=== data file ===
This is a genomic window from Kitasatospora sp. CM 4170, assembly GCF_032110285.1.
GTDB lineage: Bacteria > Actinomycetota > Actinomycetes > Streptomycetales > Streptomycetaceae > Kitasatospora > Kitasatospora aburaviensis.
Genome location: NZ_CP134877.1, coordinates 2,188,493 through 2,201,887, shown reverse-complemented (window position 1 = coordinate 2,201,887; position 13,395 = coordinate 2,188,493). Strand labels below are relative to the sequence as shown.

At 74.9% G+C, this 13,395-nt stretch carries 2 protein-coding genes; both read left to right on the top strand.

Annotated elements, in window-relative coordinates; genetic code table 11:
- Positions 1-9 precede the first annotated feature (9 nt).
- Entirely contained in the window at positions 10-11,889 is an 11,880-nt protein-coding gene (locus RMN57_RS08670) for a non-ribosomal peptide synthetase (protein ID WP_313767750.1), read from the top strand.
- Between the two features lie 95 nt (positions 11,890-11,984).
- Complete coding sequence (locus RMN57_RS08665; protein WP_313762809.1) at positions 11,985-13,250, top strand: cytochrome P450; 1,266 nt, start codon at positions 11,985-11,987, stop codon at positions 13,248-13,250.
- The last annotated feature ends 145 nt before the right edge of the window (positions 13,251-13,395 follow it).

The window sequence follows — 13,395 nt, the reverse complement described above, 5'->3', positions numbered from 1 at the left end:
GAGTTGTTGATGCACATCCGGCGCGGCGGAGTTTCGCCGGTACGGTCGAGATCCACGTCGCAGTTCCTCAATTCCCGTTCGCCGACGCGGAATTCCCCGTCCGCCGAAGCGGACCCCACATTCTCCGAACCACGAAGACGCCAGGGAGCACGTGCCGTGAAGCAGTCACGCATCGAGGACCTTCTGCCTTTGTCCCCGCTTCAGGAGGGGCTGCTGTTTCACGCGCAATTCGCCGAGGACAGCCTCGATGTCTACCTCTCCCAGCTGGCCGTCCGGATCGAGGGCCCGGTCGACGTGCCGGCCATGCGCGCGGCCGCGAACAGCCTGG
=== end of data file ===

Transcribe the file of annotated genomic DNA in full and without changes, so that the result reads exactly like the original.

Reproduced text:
This is a genomic window from Kitasatospora sp. CM 4170, assembly GCF_032110285.1.
GTDB lineage: Bacteria > Actinomycetota > Actinomycetes > Streptomycetales > Streptomycetaceae > Kitasatospora > Kitasatospora aburaviensis.
Genome location: NZ_CP134877.1, coordinates 2,188,493 through 2,201,887, shown reverse-complemented (window position 1 = coordinate 2,201,887; position 13,395 = coordinate 2,188,493). Strand labels below are relative to the sequence as shown.

At 74.9% G+C, this 13,395-nt stretch carries 2 protein-coding genes; both read left to right on the top strand.

Annotated elements, in window-relative coordinates; genetic code table 11:
- Positions 1-9 precede the first annotated feature (9 nt).
- Entirely contained in the window at positions 10-11,889 is an 11,880-nt protein-coding gene (locus RMN57_RS08670) for a non-ribosomal peptide synthetase (protein ID WP_313767750.1), read from the top strand.
- Between the two features lie 95 nt (positions 11,890-11,984).
- Complete coding sequence (locus RMN57_RS08665; protein WP_313762809.1) at positions 11,985-13,250, top strand: cytochrome P450; 1,266 nt, start codon at positions 11,985-11,987, stop codon at positions 13,248-13,250.
- The last annotated feature ends 145 nt before the right edge of the window (positions 13,251-13,395 follow it).

The window sequence follows — 13,395 nt, the reverse complement described above, 5'->3', positions numbered from 1 at the left end:
GAGTTGTTGATGCACATCCGGCGCGGCGGAGTTTCGCCGGTACGGTCGAGATCCACGTCGCAGTTCCTCAATTCCCGTTCGCCGACGCGGAATTCCCCGTCCGCCGAAGCGGACCCCACATTCTCCGAACCACGAAGACGCCAGGGAGCACGTGCCGTGAAGCAGTCACGCATCGAGGACCTTCTGCCTTTGTCCCCGCTTCAGGAGGGGCTGCTGTTTCACGCGCAATTCGCCGAGGACAGCCTCGATGTCTACCTCTCCCAGCTGGCCGTCCGGATCGAGGGCCCGGTCGACGTGCCGGCCATGCGCGCGGCCGCGAACAGCCTGG